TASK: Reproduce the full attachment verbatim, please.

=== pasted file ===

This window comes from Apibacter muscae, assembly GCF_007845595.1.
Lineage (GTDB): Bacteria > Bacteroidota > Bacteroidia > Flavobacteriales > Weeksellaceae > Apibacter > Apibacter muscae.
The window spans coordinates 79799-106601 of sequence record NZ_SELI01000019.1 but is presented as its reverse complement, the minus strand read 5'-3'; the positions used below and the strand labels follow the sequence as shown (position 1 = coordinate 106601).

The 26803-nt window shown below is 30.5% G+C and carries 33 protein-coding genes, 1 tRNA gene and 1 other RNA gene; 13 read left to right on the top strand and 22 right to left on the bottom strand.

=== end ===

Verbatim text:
This window comes from Apibacter muscae, assembly GCF_007845595.1.
Lineage (GTDB): Bacteria > Bacteroidota > Bacteroidia > Flavobacteriales > Weeksellaceae > Apibacter > Apibacter muscae.
The window spans coordinates 79799-106601 of sequence record NZ_SELI01000019.1 but is presented as its reverse complement, the minus strand read 5'-3'; the positions used below and the strand labels follow the sequence as shown (position 1 = coordinate 106601).

The 26803-nt window shown below is 30.5% G+C and carries 33 protein-coding genes, 1 tRNA gene and 1 other RNA gene; 13 read left to right on the top strand and 22 right to left on the bottom strand.